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Evolution or Creation of the Blind Cave Fish

The Blind Cave Tetra, Astyanax mexicanus is a subspecies of the Mexican Tetra without functional eyes.  The place the eyes should be is covered by skin. This fish comes from cave systems in Mexico.  People have asked the question: was this fish created for these conditions, or did it evolve.

The Evolutionally Point of View

These cave systems are connected to surface waters, and some Mexican tetras found their way in.  Some of these survived despite the lack of light in the caves.  Of course, the ones which were better able to find food without using their eyes were more likely to survive and these were the ones which bred the next generation.  Small, or big, differences accumulated.  Now the blind cave fish has a better sense of smell than their sighted cousins as well as an improved lateral line sense.

Darwin thought that disuse of an organ by itself would result in the loss of that organ and there is a possible genetic mechanism for this to happen, but there may be advantages from having no eyes to the Blind Cave Tetra.  These include having less brainpower required for interpreting their vision, leaving more for interpreting the inputs from their other senses.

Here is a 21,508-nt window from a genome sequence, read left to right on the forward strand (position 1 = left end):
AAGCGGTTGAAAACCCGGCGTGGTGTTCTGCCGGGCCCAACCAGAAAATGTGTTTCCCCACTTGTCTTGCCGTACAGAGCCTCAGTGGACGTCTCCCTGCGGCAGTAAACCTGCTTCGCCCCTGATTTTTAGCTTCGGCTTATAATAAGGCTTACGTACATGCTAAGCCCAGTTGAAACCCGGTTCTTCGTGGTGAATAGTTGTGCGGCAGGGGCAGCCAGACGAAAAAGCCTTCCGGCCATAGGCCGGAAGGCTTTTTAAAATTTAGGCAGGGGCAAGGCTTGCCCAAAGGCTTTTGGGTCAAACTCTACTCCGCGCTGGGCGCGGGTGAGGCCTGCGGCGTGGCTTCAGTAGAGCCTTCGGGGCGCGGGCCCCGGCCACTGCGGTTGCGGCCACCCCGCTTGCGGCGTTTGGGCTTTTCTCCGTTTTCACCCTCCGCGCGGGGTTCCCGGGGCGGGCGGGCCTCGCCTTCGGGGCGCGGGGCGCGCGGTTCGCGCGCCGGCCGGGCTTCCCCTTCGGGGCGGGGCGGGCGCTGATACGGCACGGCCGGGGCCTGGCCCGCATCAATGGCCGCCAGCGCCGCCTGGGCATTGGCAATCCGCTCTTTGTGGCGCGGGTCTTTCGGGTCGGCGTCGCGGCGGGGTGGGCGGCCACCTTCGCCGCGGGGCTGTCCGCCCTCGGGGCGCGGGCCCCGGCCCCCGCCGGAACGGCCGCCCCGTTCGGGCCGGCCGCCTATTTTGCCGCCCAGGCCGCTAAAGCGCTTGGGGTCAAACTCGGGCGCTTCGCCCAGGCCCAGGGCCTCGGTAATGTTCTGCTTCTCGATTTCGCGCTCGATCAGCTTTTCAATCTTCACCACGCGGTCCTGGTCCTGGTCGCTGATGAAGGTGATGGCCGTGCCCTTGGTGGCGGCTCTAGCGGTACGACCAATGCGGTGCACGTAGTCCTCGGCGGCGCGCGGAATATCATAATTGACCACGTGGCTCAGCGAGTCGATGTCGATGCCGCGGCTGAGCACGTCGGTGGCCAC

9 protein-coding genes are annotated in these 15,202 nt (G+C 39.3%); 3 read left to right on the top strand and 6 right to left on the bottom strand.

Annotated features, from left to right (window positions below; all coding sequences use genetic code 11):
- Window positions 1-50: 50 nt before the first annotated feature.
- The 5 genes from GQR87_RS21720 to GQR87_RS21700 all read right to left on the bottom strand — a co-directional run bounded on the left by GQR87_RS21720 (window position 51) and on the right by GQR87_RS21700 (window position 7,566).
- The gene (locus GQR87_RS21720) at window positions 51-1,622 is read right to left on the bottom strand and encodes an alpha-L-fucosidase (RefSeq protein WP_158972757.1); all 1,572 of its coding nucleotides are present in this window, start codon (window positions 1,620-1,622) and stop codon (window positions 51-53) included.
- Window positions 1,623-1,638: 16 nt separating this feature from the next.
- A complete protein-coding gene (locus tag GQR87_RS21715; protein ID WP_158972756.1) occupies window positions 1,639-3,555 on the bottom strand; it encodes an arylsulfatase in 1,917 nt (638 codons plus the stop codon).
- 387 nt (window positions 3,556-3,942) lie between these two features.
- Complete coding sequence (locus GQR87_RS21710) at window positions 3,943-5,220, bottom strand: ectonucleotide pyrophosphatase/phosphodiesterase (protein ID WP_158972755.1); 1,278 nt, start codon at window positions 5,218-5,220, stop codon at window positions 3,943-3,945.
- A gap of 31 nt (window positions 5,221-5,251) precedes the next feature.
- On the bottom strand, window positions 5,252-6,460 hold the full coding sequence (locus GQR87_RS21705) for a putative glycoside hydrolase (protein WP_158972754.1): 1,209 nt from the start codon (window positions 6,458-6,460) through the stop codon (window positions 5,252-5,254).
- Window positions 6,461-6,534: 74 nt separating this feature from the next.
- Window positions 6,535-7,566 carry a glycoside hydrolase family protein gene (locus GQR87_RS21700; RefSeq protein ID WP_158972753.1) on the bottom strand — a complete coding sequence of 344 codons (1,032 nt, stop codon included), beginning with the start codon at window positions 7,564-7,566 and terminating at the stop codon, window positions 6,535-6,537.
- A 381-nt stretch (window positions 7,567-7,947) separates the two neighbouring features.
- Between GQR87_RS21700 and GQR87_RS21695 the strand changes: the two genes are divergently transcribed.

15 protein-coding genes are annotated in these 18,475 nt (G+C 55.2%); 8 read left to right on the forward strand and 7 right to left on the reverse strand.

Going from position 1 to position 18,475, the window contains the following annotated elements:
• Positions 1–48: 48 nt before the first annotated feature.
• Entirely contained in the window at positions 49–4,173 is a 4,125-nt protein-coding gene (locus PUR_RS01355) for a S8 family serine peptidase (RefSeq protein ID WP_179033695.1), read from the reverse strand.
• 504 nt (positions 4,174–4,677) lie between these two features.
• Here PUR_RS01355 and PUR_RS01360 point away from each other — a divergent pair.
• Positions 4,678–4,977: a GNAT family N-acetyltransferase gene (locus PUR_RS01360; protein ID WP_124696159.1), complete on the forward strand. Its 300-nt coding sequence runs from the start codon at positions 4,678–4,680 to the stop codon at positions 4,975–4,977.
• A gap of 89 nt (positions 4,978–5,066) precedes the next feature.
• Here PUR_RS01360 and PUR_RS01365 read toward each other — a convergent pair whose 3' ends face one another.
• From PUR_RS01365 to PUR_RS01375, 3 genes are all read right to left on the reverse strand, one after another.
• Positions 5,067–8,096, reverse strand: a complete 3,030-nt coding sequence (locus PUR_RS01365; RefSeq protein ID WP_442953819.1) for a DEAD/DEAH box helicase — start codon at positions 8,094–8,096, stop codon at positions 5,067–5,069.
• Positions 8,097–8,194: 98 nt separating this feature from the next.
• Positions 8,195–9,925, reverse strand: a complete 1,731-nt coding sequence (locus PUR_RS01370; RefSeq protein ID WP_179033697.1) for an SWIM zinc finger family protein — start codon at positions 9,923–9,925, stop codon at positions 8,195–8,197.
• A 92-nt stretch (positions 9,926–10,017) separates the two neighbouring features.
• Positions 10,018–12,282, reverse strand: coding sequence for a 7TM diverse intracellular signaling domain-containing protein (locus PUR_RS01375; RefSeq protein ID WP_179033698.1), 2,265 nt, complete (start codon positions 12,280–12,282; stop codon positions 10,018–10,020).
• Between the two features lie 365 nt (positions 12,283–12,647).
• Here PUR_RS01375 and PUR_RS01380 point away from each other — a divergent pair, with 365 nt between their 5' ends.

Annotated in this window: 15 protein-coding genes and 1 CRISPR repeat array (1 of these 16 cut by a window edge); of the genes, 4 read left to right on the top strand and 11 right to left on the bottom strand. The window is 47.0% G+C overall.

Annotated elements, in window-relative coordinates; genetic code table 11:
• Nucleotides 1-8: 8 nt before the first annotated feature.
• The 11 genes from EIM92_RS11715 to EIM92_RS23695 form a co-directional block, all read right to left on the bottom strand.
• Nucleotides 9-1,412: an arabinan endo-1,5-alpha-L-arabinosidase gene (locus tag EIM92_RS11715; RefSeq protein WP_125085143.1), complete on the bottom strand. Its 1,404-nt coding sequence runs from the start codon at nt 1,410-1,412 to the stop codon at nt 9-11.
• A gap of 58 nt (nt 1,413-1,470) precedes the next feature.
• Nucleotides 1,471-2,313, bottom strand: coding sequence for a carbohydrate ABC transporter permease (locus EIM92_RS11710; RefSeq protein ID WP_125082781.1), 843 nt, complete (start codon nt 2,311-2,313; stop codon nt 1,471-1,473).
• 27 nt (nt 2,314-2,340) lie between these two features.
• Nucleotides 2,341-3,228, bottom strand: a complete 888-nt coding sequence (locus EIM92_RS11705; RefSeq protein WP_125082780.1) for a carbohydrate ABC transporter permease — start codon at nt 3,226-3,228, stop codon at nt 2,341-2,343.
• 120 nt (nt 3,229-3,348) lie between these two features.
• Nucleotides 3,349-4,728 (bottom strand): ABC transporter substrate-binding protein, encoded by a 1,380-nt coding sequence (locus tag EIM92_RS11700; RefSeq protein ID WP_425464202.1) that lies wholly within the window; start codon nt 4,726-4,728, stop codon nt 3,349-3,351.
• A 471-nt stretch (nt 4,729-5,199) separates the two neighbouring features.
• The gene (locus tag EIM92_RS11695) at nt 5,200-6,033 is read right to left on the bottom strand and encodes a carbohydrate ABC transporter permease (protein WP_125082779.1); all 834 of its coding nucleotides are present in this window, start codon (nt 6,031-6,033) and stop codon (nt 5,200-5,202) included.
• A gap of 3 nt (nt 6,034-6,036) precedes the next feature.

Note that this is not evidence of the formation of a new species, because the Blind Cave fish is still in the same species as the other populations of the Mexican Tetra.


The creationists suggest that this fish was created suitable for these conditions.  Some creationists use the existence of this fish as evidence against evolution.  This is based on the idea that the blind cave fish is a simpler form than the normal Mexican Tetra, and things evolve to more complicated, not to simpler forms.

On this basis, the existence of this sightless fish is certainly evidence against one interpretation of Saint Augustine’s Theory of Evolution.  However, it is no evidence against the theory of evolution by natural selection proposed by Charles Darwin and Alfred Wallace in the nineteenth century.

There is no reason to expect that all advantageous characteristics will be more complicated than the one they replace.  There are plenty of examples of simple living organisms which are good at surviving. Bacteria have been one of the most successful organisms.

Another successful organism is Duckweed, a tiny flowering plant of the genus Lemna which also appears to be an example of evolution to a simper form.

By JohnstonDJ (Own work)[ GNU Free Documentation License,], via Wikimedia Commons